The PM said he was responsible for the poor results, but Labour would recover
Labour ministers are rallying round Gordon Brown following a disastrous showing in the local elections.
The prime minister is under attack from some backbenchers after huge losses.
Some MPs are demanding more details about the compromise over the abolition of the 10p tax rate amid media reports of a series of policy adjustments.
Among those saying there is no threat to Mr Brown are foreign secretary David Miliband, deputy leader Harriet Harman and health minister Ben Bradshaw.
International Development Secretary Douglas Alexander has also come to the prime minister's defence, as has chairman of the Parliamentary Labour Party Tony Lloyd.
On Sunday, the prime minister promised to listen to, and learn from, the voters.
Joining Mr Brown's allies who are dismissing talk of a leadership challenge, Mr Lloyd told BBC Radio 4's Today programme the prime minister's position was not in question.
"There isn't, outside of those who have their own personal malice towards Gordon or indeed the odd ones with personality defects, a challenge against Gordon Brown.
"What there is, is a demand of Gordon Brown to... begin to do what Labour MPs have been saying to him, to make sure that the policies are consistent with Labour's overall position as a party of fairness and social justice," he said.
International Development Secretary, Douglas Alexander, said the government would continue to help people worried about the economy and their household budgets.
"We believe that you shouldn't leave people defenceless in the face of economic change, you should work alongside people to support them.
"That is partly why - notwithstanding the success of the Conservative Party last Thursday - I would defy anybody to tell me what is a coherent modern Conservative response to some of those challenges that we're facing."
Business secretary John Hutton called on Labour backbenchers to support the prime minister and health minister Ben Bradshaw said despite current problems he remained the right person to lead the party into the next election.
"When we get through this, people will look back and say he was the right man in the right place, and they'll have to make a choice between that and the alternative, which I don't think is a very attractive one," said Mr Bradshaw.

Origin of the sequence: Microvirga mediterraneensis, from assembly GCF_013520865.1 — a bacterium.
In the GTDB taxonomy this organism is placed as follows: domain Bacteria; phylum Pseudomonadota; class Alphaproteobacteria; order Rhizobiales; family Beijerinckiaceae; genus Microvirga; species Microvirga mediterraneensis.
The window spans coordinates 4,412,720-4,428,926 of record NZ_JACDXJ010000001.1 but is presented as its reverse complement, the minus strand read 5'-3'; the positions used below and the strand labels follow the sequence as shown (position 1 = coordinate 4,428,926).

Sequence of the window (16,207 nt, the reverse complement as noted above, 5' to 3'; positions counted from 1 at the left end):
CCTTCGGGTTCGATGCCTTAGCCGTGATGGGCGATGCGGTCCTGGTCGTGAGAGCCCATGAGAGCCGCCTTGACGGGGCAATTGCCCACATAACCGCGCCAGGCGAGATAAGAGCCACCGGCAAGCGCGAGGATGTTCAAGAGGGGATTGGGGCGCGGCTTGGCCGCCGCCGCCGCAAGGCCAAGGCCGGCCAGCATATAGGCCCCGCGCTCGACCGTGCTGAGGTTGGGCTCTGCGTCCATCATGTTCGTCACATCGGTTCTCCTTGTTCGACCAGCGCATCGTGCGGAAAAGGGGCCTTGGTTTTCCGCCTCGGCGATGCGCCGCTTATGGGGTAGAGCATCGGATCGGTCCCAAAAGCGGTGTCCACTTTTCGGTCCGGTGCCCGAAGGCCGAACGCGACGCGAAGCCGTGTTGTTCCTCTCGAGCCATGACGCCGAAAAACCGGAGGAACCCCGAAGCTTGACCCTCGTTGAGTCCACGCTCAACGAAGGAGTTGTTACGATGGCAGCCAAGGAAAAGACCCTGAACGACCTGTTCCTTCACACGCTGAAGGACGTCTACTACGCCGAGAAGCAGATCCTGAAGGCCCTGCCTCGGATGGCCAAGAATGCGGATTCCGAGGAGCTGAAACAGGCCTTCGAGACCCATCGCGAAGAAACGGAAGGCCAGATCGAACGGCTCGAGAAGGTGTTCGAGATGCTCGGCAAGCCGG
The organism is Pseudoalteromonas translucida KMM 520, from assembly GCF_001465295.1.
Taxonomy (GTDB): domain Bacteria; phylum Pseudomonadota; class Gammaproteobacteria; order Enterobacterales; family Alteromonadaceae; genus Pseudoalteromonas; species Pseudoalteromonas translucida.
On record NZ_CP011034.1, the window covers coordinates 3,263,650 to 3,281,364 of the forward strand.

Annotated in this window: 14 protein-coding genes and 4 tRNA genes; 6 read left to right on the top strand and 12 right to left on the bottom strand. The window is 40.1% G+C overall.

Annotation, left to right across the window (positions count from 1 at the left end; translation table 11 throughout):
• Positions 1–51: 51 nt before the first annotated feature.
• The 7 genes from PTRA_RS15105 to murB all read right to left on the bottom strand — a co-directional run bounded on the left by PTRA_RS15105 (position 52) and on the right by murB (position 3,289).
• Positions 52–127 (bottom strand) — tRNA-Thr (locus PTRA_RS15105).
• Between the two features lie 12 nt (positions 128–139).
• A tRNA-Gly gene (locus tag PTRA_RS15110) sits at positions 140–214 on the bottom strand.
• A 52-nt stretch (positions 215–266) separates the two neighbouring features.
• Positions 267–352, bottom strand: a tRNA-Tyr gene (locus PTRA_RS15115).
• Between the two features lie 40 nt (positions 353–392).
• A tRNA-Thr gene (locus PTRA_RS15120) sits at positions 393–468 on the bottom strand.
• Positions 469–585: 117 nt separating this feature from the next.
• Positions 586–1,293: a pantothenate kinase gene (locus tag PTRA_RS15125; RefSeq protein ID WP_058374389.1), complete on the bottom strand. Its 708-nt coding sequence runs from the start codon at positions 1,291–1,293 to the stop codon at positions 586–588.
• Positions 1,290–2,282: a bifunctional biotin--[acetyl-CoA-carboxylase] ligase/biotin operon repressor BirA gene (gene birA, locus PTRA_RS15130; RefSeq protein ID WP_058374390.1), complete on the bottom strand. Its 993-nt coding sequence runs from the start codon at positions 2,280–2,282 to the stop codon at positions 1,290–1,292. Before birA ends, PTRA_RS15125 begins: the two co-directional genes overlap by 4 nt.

Mr Hutton said suggestions from some Labour backbenchers that Mr Brown had just six months to save his job were ludicrous.
"All that talk about a leadership challenge is nonsense, a complete irrelevance," he said.
Deputy leader Harriet Harman urged MPs to stop "navel gazing" about Labour's internal disputes.
Some Labour MPs are calling for a shift in policy back to traditional Labour concerns like rail re-nationalisation, council-house building and taxing the rich.
Gower MP Martin Caton said the party should "start talking about really tackling poverty, and that... is going to have to mean that the richest people in society contribute more".
Former minister Peter Kilfoyle said the government needed to refocus its efforts on those people who had deserted the party because they felt the government had "left them out."
Influential backbencher Jon Cruddas also warned: "Our people are abandoning us, we're sinking fast, and no amount of hand-wringing and promises of 'listening and learning' from election night will change that."
He said it was not too late for the party to "choose change".
There is speculation in the newspapers that the party's future plans might include a raft of policy changes, including scrapping plans to charge households according to how much rubbish they throw out.
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The Tories might get in by default, on the back of Browns' mass of failures rather than actual merit
On Sunday, Mr Brown said Labour "will recover" after its worst local election results in 40 years, and told the BBC he took the blame.
Labour's poor local election results - in which their projected share of the national vote dropped to 24%, pushing them into third place behind the Lib Dems - were topped by Ken Livingstone's defeat by Conservative Boris Johnson in London's mayoral race.
In his first interview after the results were announced, Mr Brown said it had "not been the best weekend", adding that voters were worried about rising petrol and food prices and utility bills.
Meanwhile former minister Frank Field, the leader of Labour's backbench revolt against scrapping the 10p tax rate, threatened to revive the protest.
He urged Mr Brown to specify how those affected will be compensated and said unless Mr Brown made the package "crystal clear" several MPs were prepared to block the Budget.